Anorexia Nervosa (AN) has the highest mortality rate of all psychiatric disorders (1), and existing treatment modalities have limited effect (2). In this context, there has been burgeoning interest in applying Deep Brain Stimulation (DBS) to the treatment of patients suffering from Severe and Enduring Anorexia Nervosa (SE-AN) (3). Whilst there is some disagreement about the precise diagnostic thresholds for when AN develops into SE-AN (4), here we shall adopt a widely accepted definition of SE-AN according to which a patient suffers from SE-AN if they have suffered from AN for over 7 years, and they have exhausted intensive inpatient and outpatient treatment options (5). SE-AN is thus distinct from other manifestations of AN that have not yet met duration and/or treatment-resistant criteria.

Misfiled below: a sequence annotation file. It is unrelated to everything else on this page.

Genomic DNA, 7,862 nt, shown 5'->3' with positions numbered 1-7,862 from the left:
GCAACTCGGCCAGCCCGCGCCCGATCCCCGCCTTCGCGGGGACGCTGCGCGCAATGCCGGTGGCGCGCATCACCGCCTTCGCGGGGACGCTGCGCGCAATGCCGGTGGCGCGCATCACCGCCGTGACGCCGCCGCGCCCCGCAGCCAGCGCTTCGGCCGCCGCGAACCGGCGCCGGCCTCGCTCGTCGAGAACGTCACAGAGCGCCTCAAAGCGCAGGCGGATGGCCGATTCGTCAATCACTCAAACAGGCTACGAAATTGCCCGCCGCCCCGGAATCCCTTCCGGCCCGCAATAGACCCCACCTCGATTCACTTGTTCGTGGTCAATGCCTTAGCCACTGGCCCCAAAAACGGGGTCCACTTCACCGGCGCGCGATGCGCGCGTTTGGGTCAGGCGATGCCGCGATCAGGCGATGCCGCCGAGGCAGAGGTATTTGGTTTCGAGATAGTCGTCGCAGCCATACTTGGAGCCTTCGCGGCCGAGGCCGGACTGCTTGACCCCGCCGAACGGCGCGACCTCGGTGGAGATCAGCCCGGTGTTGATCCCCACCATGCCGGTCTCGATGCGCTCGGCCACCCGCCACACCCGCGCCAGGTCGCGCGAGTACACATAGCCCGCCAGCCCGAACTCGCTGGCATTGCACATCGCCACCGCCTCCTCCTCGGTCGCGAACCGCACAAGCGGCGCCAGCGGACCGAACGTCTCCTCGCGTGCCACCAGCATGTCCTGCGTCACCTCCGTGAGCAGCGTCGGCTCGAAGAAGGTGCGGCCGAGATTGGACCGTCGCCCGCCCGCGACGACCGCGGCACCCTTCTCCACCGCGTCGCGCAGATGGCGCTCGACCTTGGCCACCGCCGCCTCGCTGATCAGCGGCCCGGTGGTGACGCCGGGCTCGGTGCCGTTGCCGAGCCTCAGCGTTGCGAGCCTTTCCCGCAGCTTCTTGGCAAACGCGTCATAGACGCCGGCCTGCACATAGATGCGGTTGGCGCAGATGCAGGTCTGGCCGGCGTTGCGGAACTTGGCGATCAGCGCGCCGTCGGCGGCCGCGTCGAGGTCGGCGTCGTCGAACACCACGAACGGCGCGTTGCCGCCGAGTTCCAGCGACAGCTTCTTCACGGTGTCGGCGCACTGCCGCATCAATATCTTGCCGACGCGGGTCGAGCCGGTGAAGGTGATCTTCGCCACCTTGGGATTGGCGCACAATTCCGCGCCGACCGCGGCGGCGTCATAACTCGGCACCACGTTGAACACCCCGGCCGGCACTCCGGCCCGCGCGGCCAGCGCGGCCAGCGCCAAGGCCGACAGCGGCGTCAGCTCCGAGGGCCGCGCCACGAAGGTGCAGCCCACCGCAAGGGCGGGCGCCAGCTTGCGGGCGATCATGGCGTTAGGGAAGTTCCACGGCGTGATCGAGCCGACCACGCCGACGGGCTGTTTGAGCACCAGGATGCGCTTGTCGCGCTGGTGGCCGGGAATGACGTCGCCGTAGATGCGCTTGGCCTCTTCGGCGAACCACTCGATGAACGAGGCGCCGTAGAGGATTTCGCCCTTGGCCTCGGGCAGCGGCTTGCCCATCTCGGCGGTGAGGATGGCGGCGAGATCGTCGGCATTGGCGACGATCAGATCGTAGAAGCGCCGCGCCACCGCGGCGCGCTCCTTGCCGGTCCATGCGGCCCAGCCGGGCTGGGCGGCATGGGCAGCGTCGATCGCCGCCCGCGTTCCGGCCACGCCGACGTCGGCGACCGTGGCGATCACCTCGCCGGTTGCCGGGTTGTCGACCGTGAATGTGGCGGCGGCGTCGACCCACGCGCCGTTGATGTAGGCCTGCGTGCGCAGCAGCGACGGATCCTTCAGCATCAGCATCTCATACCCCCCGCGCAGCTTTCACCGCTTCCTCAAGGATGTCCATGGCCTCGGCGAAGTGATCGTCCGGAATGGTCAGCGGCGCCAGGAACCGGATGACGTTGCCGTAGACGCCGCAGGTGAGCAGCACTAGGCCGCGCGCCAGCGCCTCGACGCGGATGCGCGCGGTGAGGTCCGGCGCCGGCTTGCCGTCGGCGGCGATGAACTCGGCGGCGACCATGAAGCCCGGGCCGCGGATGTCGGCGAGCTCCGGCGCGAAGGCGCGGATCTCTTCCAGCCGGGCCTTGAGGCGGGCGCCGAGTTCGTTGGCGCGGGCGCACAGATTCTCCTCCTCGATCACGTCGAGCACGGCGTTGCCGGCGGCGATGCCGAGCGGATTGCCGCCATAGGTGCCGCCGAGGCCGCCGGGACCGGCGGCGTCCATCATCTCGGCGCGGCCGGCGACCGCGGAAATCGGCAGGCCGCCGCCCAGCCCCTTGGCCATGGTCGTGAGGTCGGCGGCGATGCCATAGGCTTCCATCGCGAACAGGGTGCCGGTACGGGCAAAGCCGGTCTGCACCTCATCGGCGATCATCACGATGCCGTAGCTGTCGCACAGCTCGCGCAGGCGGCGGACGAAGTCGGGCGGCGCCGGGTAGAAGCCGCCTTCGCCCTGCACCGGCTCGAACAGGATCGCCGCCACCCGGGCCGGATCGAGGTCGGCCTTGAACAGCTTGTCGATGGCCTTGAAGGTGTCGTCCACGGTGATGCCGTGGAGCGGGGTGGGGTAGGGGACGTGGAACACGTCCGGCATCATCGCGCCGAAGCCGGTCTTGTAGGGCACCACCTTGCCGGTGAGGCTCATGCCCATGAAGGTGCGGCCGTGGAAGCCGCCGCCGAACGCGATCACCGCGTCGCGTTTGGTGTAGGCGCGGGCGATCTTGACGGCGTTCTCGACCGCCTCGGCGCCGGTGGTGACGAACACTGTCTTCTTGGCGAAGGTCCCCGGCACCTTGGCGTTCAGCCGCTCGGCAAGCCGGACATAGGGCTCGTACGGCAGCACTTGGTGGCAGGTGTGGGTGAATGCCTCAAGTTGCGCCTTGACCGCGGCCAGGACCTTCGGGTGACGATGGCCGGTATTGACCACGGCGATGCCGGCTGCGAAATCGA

Concurrently, ablative neurosurgery has also been posited as a rivaling treatment for psychiatric disorders. A recent Chinese study by Liu et al. (6) investigated Bilateral Anterior Capsulotomy in the treatment of patients of AN of lesser (>3 years) duration. Notably, participants had not received all alternative treatment modalities recommended by evidence-based guidelines provided by organizations such as the National Institute for Health and Care Excellence [e.g., (7)], as these were not available. For example, participants in the study had only undergone 3 months of psychotherapy, whilst NICE recommends that individual eating-disorder-focused Cognitive Behavioral Therapy (CBT-ED) should typically consist of up to 40 sessions over 40 weeks (7). Accordingly, participants in Liu et al.'s study do not qualify as suffering from SE-AN according to the definition that we adopt here.